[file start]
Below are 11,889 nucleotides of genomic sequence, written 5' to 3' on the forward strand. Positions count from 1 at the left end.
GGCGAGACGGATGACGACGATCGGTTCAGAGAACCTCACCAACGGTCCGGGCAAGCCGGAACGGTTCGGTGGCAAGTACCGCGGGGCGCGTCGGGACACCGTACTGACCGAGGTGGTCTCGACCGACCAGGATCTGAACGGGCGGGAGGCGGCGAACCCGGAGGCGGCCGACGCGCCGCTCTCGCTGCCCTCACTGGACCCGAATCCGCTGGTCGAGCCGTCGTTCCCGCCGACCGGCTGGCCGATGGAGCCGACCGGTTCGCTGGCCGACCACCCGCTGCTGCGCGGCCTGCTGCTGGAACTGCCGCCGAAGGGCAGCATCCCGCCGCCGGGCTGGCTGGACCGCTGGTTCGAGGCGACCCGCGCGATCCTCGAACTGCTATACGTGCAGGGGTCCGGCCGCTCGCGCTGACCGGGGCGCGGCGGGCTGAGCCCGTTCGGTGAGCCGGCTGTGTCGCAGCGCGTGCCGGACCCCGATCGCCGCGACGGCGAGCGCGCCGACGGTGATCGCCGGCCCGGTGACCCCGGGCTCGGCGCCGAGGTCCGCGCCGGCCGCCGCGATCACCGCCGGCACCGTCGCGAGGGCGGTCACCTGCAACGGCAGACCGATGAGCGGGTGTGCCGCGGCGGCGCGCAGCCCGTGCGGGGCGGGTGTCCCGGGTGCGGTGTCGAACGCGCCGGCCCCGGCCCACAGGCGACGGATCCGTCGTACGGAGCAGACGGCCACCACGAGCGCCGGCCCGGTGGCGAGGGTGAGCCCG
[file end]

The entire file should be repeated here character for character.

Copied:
Below are 11,889 nucleotides of genomic sequence, written 5' to 3' on the forward strand. Positions count from 1 at the left end.
GGCGAGACGGATGACGACGATCGGTTCAGAGAACCTCACCAACGGTCCGGGCAAGCCGGAACGGTTCGGTGGCAAGTACCGCGGGGCGCGTCGGGACACCGTACTGACCGAGGTGGTCTCGACCGACCAGGATCTGAACGGGCGGGAGGCGGCGAACCCGGAGGCGGCCGACGCGCCGCTCTCGCTGCCCTCACTGGACCCGAATCCGCTGGTCGAGCCGTCGTTCCCGCCGACCGGCTGGCCGATGGAGCCGACCGGTTCGCTGGCCGACCACCCGCTGCTGCGCGGCCTGCTGCTGGAACTGCCGCCGAAGGGCAGCATCCCGCCGCCGGGCTGGCTGGACCGCTGGTTCGAGGCGACCCGCGCGATCCTCGAACTGCTATACGTGCAGGGGTCCGGCCGCTCGCGCTGACCGGGGCGCGGCGGGCTGAGCCCGTTCGGTGAGCCGGCTGTGTCGCAGCGCGTGCCGGACCCCGATCGCCGCGACGGCGAGCGCGCCGACGGTGATCGCCGGCCCGGTGACCCCGGGCTCGGCGCCGAGGTCCGCGCCGGCCGCCGCGATCACCGCCGGCACCGTCGCGAGGGCGGTCACCTGCAACGGCAGACCGATGAGCGGGTGTGCCGCGGCGGCGCGCAGCCCGTGCGGGGCGGGTGTCCCGGGTGCGGTGTCGAACGCGCCGGCCCCGGCCCACAGGCGACGGATCCGTCGTACGGAGCAGACGGCCACCACGAGCGCCGGCCCGGTGGCGAGGGTGAGCCCG